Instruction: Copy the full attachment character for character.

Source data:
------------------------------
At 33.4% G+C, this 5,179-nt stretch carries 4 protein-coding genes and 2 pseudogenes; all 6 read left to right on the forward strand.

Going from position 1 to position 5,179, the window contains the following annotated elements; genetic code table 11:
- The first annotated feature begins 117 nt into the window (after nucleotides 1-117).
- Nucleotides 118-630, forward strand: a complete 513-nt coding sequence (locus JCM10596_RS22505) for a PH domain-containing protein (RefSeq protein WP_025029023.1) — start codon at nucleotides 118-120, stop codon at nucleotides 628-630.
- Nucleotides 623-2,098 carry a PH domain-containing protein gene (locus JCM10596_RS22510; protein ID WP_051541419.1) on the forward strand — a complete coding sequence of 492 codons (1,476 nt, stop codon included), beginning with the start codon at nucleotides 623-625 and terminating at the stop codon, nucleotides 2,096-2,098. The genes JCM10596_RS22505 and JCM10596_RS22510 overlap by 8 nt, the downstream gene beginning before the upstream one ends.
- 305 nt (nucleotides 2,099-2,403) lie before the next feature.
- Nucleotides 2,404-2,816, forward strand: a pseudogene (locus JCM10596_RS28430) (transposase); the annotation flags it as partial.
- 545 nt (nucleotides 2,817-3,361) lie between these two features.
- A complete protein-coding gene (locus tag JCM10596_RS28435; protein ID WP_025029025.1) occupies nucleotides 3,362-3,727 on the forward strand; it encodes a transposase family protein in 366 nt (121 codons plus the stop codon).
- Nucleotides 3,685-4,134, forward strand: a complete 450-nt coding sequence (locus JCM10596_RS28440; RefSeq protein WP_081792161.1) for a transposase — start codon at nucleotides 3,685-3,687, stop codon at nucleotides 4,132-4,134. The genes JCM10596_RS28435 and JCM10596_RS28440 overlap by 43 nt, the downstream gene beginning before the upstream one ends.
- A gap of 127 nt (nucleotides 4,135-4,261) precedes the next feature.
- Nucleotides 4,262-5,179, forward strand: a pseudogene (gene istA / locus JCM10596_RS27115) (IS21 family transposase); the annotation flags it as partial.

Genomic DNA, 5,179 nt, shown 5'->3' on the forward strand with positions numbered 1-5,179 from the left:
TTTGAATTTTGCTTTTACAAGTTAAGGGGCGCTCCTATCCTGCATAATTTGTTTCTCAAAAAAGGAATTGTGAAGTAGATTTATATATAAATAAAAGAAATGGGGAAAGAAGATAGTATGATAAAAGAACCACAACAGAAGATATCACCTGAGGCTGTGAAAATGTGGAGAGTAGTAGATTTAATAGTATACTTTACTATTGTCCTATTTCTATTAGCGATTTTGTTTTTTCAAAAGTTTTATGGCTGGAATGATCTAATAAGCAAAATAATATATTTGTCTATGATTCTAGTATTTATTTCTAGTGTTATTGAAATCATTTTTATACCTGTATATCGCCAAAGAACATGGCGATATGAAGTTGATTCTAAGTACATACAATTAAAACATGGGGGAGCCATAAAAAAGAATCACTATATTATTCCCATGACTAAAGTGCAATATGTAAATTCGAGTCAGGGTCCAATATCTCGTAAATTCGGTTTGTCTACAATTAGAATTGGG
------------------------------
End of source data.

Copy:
At 33.4% G+C, this 5,179-nt stretch carries 4 protein-coding genes and 2 pseudogenes; all 6 read left to right on the forward strand.

Going from position 1 to position 5,179, the window contains the following annotated elements; genetic code table 11:
- The first annotated feature begins 117 nt into the window (after nucleotides 1-117).
- Nucleotides 118-630, forward strand: a complete 513-nt coding sequence (locus JCM10596_RS22505) for a PH domain-containing protein (RefSeq protein WP_025029023.1) — start codon at nucleotides 118-120, stop codon at nucleotides 628-630.
- Nucleotides 623-2,098 carry a PH domain-containing protein gene (locus JCM10596_RS22510; protein ID WP_051541419.1) on the forward strand — a complete coding sequence of 492 codons (1,476 nt, stop codon included), beginning with the start codon at nucleotides 623-625 and terminating at the stop codon, nucleotides 2,096-2,098. The genes JCM10596_RS22505 and JCM10596_RS22510 overlap by 8 nt, the downstream gene beginning before the upstream one ends.
- 305 nt (nucleotides 2,099-2,403) lie before the next feature.
- Nucleotides 2,404-2,816, forward strand: a pseudogene (locus JCM10596_RS28430) (transposase); the annotation flags it as partial.
- 545 nt (nucleotides 2,817-3,361) lie between these two features.
- A complete protein-coding gene (locus tag JCM10596_RS28435; protein ID WP_025029025.1) occupies nucleotides 3,362-3,727 on the forward strand; it encodes a transposase family protein in 366 nt (121 codons plus the stop codon).
- Nucleotides 3,685-4,134, forward strand: a complete 450-nt coding sequence (locus JCM10596_RS28440; RefSeq protein WP_081792161.1) for a transposase — start codon at nucleotides 3,685-3,687, stop codon at nucleotides 4,132-4,134. The genes JCM10596_RS28435 and JCM10596_RS28440 overlap by 43 nt, the downstream gene beginning before the upstream one ends.
- A gap of 127 nt (nucleotides 4,135-4,261) precedes the next feature.
- Nucleotides 4,262-5,179, forward strand: a pseudogene (gene istA / locus JCM10596_RS27115) (IS21 family transposase); the annotation flags it as partial.

Genomic DNA, 5,179 nt, shown 5'->3' on the forward strand with positions numbered 1-5,179 from the left:
TTTGAATTTTGCTTTTACAAGTTAAGGGGCGCTCCTATCCTGCATAATTTGTTTCTCAAAAAAGGAATTGTGAAGTAGATTTATATATAAATAAAAGAAATGGGGAAAGAAGATAGTATGATAAAAGAACCACAACAGAAGATATCACCTGAGGCTGTGAAAATGTGGAGAGTAGTAGATTTAATAGTATACTTTACTATTGTCCTATTTCTATTAGCGATTTTGTTTTTTCAAAAGTTTTATGGCTGGAATGATCTAATAAGCAAAATAATATATTTGTCTATGATTCTAGTATTTATTTCTAGTGTTATTGAAATCATTTTTATACCTGTATATCGCCAAAGAACATGGCGATATGAAGTTGATTCTAAGTACATACAATTAAAACATGGGGGAGCCATAAAAAAGAATCACTATATTATTCCCATGACTAAAGTGCAATATGTAAATTCGAGTCAGGGTCCAATATCTCGTAAATTCGGTTTGTCTACAATTAGAATTGGG